With the release of the updated Dietary Guidelines for Americans, the U.S. Department of Agriculture shines the spotlight on plant foods. A major component of the overall USDA initiative is MyPlate, a graphic designed to replace the Food Guide Pyramid as a visual image of a healthy diet.
Soyfoods were included in three of the five MyPlate food groups—vegetables, protein and dairy. Soybeans can be considered a vegetable or a protein. The protein group, formerly known as the meat group, has now expanded to include beans, peas, nuts, nut butters, seeds and soy products, (such as tofu, tempeh, edamame and soy meat substitutes.) Fortified soymilk was recognized as a nutritious alternative to meet dairy group needs.
MyPlate was designed as a simple, user-friendly way to inform Americans about healthy eating habits. The message? Choose more nutrient-rich foods and eat less overall. This stronger emphasis on reducing calories, coupled with advice to increase physical activity, is an important message in light of the U.S. obesity epidemic.
The Dietary Guidelines emphasize the value of a plant-based diet, which research suggests is associated with long-term health benefits.1,2 A low-cost, low-fat source of high-quality protein, soy contains all the essential amino acids required by the body, making it nutritionally complete.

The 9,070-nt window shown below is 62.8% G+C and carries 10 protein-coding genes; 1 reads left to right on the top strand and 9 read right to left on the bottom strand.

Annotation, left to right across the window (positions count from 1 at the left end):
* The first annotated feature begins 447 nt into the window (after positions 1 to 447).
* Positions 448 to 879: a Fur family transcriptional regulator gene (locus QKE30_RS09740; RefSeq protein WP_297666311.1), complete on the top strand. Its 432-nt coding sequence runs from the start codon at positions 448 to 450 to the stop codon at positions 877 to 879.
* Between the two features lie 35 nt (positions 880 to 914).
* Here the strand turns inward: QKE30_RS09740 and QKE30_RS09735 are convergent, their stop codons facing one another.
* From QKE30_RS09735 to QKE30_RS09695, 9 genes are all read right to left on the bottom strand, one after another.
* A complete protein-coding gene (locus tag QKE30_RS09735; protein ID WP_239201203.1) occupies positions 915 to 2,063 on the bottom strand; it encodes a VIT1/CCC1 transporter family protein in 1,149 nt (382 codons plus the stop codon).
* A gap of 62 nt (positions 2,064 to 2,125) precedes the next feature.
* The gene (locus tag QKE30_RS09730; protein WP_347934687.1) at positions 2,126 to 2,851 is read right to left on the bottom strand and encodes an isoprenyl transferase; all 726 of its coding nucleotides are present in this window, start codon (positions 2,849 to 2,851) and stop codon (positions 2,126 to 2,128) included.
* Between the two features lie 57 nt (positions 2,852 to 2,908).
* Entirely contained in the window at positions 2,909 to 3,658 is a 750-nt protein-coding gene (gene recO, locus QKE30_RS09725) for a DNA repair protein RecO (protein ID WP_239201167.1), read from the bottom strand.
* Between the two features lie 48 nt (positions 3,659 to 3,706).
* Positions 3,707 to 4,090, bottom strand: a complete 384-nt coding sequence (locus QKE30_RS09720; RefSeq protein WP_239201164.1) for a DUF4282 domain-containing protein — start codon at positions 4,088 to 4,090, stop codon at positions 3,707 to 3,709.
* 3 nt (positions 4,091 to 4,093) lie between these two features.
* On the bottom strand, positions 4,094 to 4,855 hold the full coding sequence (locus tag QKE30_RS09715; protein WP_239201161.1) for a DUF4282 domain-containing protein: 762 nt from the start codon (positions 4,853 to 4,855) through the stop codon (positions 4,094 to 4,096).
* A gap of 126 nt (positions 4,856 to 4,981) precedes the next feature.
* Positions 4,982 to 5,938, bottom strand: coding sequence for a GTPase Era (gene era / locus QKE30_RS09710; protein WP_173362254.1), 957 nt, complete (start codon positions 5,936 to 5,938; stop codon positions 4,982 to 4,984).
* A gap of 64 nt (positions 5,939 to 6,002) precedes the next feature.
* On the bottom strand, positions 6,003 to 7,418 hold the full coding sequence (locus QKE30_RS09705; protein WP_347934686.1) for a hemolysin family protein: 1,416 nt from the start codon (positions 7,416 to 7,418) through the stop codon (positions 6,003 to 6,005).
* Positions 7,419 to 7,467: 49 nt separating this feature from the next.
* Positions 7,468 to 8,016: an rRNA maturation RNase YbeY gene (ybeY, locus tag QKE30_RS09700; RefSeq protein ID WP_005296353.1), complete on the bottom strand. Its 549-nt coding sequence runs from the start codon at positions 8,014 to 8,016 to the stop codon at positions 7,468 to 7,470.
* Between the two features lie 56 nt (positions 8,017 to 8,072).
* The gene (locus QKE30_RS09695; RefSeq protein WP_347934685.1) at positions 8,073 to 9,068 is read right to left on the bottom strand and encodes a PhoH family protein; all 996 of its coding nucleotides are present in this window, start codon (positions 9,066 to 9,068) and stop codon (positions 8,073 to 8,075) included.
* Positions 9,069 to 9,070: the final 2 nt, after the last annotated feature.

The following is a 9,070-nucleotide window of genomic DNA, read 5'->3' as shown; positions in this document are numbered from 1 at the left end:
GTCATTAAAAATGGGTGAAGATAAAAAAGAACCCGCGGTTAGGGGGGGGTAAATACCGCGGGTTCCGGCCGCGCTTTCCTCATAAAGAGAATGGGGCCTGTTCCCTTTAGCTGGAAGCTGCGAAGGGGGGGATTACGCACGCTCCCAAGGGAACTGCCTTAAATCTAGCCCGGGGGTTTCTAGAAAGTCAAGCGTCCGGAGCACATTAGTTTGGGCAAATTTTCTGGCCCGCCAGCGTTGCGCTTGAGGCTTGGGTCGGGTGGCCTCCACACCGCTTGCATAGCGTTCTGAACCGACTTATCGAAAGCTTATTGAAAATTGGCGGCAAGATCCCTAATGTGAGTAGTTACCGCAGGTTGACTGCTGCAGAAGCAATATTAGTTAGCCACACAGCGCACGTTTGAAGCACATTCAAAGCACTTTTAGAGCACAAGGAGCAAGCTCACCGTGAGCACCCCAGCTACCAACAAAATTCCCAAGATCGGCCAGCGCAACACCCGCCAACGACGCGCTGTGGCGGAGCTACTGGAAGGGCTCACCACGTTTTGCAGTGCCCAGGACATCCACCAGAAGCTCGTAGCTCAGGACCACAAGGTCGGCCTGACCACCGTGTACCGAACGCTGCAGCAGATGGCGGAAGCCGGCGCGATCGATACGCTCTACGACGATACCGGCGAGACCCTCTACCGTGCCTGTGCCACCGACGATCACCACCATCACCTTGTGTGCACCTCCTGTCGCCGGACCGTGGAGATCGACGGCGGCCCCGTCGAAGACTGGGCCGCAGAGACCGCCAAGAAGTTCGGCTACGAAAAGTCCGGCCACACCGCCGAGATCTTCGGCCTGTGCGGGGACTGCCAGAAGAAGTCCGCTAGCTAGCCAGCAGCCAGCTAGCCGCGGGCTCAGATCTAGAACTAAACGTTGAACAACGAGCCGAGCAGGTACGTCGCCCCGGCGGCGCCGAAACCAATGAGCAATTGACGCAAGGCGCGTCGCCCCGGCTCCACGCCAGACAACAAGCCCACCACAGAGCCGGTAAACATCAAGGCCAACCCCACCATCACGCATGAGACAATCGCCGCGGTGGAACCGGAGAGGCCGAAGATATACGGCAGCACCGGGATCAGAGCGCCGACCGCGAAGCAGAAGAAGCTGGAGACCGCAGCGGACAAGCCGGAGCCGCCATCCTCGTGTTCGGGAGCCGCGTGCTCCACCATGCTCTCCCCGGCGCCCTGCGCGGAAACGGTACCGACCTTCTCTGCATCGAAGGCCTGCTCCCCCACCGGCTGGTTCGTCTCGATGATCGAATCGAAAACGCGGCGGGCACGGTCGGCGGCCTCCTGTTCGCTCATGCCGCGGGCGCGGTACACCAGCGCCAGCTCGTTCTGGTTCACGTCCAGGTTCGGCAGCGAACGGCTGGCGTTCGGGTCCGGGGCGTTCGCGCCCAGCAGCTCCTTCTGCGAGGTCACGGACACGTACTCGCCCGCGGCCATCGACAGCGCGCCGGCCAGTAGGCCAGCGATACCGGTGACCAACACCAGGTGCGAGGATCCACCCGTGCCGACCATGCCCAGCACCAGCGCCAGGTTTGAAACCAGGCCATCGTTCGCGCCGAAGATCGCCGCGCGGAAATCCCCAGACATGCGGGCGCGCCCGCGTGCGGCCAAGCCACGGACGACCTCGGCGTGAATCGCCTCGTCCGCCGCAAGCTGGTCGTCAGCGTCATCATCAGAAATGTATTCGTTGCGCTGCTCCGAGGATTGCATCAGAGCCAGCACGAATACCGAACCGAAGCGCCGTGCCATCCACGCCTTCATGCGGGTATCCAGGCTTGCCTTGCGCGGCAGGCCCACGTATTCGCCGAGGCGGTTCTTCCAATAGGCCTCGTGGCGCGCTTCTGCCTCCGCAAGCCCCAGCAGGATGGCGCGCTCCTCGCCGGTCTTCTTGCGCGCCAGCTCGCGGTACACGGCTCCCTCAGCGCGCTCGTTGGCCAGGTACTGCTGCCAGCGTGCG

In a Silk survey of registered dietitians, 87% of respondents said they promote a plant-based diet to all or some of their patients and clients. A solid majority (77%) said non-dairy alternatives such as soymilk are comparable to dairy in meeting nutritional needs for protein, calcium and vitamins A, D and B12.
Dietitians did note some challenges in implementing the Guidelines. Most (61%) said the general population does not understand the basics of a plant-based diet. Consumers often perceive such a diet as not flavorful, or think it’s too hard to prepare or too costly. Despite their concerns, three-quarters of respondents said the Guidelines are very relevant and will use them in their counseling.
How effective the Guidelines and MyPlate will be as a nutrition education tool remains to be seen. Dietitians are helping spread the word that plant-based diets can be nutrient-rich, sustainable and cost-effective. Replacing animal-based foods, which are often high in saturated fat, with a delicious array of soy options—tofu, tempah, miso, edamame and, of course, soymilk—can be an important step toward meeting the MyPlate recommendations.
1. US Department of Health and Human Services, USDA, Dietary Guidelines Advisory Committee, 2010 Dietary Guidelines for Americans, 7th Ed., 2010, Washington, D.C.
2. Hu FB. Am J Clin Nutr 2003; 78 (supple):544S-51S.